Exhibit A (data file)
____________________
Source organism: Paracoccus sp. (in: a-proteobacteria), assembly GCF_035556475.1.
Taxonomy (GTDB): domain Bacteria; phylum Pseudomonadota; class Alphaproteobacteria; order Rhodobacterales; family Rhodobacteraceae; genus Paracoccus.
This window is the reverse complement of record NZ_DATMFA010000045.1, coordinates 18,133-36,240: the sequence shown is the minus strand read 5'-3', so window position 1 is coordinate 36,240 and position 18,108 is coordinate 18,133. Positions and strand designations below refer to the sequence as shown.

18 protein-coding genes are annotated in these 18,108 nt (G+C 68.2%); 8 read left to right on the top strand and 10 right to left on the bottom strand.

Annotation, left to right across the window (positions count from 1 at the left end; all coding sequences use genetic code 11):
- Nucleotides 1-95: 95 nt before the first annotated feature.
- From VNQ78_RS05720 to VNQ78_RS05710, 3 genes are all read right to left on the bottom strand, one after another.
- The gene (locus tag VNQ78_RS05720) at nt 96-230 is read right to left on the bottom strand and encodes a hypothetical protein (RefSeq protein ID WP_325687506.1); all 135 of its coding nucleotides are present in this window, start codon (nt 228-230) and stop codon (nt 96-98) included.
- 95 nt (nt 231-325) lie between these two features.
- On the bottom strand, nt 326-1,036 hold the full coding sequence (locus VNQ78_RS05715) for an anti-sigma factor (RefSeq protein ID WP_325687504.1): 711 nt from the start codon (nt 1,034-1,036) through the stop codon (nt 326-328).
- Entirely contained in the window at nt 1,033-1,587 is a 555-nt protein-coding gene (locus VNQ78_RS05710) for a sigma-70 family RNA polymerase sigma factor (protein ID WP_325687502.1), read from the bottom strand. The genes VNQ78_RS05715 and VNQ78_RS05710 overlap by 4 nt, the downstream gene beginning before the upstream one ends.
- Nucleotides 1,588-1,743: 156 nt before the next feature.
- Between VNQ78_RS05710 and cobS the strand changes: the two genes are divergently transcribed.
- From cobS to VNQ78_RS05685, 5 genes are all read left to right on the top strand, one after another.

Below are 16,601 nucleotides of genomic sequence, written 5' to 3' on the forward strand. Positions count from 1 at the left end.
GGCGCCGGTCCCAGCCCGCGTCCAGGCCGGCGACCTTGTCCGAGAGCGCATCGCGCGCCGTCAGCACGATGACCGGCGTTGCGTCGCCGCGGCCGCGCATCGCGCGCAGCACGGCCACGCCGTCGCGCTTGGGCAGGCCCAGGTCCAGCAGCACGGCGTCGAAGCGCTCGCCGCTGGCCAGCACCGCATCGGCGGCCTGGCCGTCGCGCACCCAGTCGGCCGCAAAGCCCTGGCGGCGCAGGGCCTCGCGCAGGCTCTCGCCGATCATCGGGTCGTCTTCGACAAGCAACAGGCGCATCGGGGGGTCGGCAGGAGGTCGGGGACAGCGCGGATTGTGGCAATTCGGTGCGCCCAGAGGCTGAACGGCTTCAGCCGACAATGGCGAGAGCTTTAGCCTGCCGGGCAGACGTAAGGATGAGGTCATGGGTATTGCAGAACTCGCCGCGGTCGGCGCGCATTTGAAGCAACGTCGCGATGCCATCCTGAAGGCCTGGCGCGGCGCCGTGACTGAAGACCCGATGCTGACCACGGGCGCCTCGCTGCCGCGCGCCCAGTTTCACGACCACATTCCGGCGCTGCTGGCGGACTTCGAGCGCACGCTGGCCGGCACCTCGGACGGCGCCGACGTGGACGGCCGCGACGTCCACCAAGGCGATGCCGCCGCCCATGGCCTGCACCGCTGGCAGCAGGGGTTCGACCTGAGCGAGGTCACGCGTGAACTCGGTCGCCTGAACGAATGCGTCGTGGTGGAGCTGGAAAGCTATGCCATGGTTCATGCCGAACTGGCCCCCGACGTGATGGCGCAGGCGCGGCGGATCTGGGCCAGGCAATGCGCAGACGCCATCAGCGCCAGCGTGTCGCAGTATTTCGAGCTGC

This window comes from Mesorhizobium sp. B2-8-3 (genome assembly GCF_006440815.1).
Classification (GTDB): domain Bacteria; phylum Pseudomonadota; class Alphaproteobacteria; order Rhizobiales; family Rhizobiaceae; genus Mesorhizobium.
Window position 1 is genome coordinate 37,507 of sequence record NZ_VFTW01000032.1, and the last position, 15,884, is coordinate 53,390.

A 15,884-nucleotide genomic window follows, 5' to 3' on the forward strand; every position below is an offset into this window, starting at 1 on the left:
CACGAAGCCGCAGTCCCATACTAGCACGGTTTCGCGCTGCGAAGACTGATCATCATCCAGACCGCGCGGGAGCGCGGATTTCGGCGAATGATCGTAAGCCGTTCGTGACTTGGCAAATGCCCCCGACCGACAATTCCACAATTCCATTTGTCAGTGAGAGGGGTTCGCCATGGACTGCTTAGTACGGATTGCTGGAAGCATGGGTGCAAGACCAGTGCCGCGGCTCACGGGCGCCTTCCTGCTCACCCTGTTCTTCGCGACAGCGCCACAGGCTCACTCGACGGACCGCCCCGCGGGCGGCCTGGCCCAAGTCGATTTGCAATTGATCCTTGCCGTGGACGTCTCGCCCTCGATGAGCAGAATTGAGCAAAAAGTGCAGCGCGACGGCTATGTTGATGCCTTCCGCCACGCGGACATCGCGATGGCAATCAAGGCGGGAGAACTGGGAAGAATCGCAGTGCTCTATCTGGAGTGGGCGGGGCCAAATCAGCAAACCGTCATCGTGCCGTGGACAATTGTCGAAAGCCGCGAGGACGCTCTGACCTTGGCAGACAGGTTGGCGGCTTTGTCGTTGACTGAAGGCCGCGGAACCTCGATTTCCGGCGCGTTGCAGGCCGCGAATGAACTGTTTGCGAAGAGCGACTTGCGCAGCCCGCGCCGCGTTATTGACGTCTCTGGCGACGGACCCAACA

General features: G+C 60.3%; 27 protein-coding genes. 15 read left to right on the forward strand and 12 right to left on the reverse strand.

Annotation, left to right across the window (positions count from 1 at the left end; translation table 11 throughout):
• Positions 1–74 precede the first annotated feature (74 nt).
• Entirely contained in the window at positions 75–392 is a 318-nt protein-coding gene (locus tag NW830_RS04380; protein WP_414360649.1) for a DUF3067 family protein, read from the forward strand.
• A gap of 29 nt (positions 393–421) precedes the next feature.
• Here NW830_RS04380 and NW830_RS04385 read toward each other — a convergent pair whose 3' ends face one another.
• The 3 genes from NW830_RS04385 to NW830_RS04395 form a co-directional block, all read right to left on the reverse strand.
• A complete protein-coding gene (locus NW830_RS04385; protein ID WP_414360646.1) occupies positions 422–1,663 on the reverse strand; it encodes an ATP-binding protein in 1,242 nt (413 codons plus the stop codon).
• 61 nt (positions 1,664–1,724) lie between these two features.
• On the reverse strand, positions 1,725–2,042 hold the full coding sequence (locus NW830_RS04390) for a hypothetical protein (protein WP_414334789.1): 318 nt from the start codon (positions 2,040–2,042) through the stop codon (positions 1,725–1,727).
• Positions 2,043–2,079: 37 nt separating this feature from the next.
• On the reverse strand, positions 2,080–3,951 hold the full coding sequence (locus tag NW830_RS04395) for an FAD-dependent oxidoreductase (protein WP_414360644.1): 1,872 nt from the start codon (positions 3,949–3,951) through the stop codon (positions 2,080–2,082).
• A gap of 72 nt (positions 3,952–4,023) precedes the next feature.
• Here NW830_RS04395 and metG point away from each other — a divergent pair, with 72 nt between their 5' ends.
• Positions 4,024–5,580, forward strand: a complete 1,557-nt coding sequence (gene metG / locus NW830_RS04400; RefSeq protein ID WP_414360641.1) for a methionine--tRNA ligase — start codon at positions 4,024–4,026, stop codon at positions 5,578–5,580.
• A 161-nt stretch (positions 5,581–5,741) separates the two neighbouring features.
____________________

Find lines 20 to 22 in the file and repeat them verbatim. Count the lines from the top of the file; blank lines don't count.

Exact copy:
A 15,884-nucleotide genomic window follows, 5' to 3' on the forward strand; every position below is an offset into this window, starting at 1 on the left:
CACGAAGCCGCAGTCCCATACTAGCACGGTTTCGCGCTGCGAAGACTGATCATCATCCAGACCGCGCGGGAGCGCGGATTTCGGCGAATGATCGTAAGCCGTTCGTGACTTGGCAAATGCCCCCGACCGACAATTCCACAATTCCATTTGTCAGTGAGAGGGGTTCGCCATGGACTGCTTAGTACGGATTGCTGGAAGCATGGGTGCAAGACCAGTGCCGCGGCTCACGGGCGCCTTCCTGCTCACCCTGTTCTTCGCGACAGCGCCACAGGCTCACTCGACGGACCGCCCCGCGGGCGGCCTGGCCCAAGTCGATTTGCAATTGATCCTTGCCGTGGACGTCTCGCCCTCGATGAGCAGAATTGAGCAAAAAGTGCAGCGCGACGGCTATGTTGATGCCTTCCGCCACGCGGACATCGCGATGGCAATCAAGGCGGGAGAACTGGGAAGAATCGCAGTGCTCTATCTGGAGTGGGCGGGGCCAAATCAGCAAACCGTCATCGTGCCGTGGACAATTGTCGAAAGCCGCGAGGACGCTCTGACCTTGGCAGACAGGTTGGCGGCTTTGTCGTTGACTGAAGGCCGCGGAACCTCGATTTCCGGCGCGTTGCAGGCCGCGAATGAACTGTTTGCGAAGAGCGACTTGCGCAGCCCGCGCCGCGTTATTGACGTCTCTGGCGACGGACCCAACA

General features: G+C 60.3%; 27 protein-coding genes. 15 read left to right on the forward strand and 12 right to left on the reverse strand.